Finding the wellbeing silver lining of COVID-19

A high number of employees already weren’t feeling optimistic about their wellbeing before the pandemic hit. And the current COVID-19 crisis will likely cause many more workers to join them.

Less than half of employees (44%) said they felt optimistic about their wellbeing before coronavirus, according to a just-released survey of 2,500 employees from the Business Group on Health and Alight Solutions from December 2019. While the percentage was higher than in years past, experts predict that number is on the decline as more employees struggle as a result of the pandemic.

“Employees are currently in very different places along the wellbeing spectrum, and rightfully so, during these challenging times,” says Ellen Kelsay, president and CEO of the Business Group on Health.

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Employees, in particular, are struggling with financial and mental wellbeing. Financial wellbeing is the lowest-rated dimension of wellbeing, with only 40% of employees giving themselves positive ratings, according to the survey. Employee sentiment around overall control over their financial futures–including debt burdens and retirement readiness–also is worsening due to COVID-19’s economic consequences, so employers would be wise to have offerings in place to help.

That finding echoes similar research from MetLife, which found that financial health is employees’ biggest COVID-19 wellbeing concern. That figure makes sense, as 29% of employees surveyed by MetLife say they now earn less as a result of COVID-19. Meanwhile, 38% say their employment status has been directly impacted by the pandemic, and an additional 36% expect to be impacted in the future.

Related: 5 things to know about wellbeing and COVID-19

The survey from the Business Group on Health and Alight reiterates a common theme found in other research–that there is plenty of room for growth in wellbeing efforts, and employers that prioritize aspects of wellbeing are better suited to help employees and their company in the process. According to the survey, employees are increasingly placing a higher premium on employer programs that impact their personal and professional lives. Since 2019, employees’ perceived value of wellbeing benefits and programs, decision tools and information sources all increased by at least 10 points.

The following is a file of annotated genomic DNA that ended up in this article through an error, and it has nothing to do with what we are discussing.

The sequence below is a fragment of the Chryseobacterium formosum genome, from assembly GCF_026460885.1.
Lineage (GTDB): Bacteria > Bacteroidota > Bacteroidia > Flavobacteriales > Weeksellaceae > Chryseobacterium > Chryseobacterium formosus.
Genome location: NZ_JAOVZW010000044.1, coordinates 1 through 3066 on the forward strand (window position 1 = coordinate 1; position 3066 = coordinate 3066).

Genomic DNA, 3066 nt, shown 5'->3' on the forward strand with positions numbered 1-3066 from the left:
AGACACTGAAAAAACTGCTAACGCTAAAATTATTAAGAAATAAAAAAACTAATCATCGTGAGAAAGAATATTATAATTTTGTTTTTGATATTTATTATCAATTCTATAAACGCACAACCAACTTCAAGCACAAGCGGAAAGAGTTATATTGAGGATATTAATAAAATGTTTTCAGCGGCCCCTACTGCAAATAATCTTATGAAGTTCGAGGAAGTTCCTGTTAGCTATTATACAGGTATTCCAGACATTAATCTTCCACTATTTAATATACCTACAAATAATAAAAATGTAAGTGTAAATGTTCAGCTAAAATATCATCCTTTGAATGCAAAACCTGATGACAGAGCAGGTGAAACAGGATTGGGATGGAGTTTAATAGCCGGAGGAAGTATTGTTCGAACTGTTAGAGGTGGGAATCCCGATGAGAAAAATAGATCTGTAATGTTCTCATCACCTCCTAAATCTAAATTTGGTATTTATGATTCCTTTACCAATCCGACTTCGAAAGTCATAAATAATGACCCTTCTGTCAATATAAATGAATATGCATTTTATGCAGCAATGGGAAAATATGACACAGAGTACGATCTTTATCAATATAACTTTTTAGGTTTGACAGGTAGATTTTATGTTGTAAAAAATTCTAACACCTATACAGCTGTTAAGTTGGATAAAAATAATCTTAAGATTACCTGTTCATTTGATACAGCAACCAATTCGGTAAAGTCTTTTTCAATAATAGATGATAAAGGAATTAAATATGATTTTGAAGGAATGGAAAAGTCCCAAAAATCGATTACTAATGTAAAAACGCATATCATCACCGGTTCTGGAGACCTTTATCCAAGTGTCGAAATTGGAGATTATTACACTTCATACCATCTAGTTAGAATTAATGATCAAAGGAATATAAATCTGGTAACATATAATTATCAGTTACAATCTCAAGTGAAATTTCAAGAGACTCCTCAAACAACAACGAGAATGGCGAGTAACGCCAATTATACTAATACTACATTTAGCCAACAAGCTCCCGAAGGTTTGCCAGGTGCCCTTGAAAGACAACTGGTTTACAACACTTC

More employers have been focusing on, and beefing up, wellness efforts as a result of the pandemic. Companies like Ally Financial have handed out one-time payments to help employees with financial stress; others like Starbucks, Pinterest and Cisco have focused on mental health efforts.

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“While employers have been increasingly focused on the diverse needs of their workforce, the global pandemic has and will continue to advance employer strategies that integrate wellbeing into employees’ lives and create great experiences,” says Ray Baumruk, vice president of employee experience research and insights at Alight. “Many employers are taking this opportunity to enhance wellbeing support that ensures their people and their families are cared for during these tough times.”

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Kathryn Mayer
Kathryn Mayer is HRE’s former benefits editor and chair of the Health & Benefits Leadership Conference. She has covered benefits for the better part of a decade, and her stories have won multiple awards, including a Jesse H. Neal Award and honors from the American Society of Business Publication Editors and the National Federation of Press Women. She holds bachelor’s and master’s degrees from the University of Denver.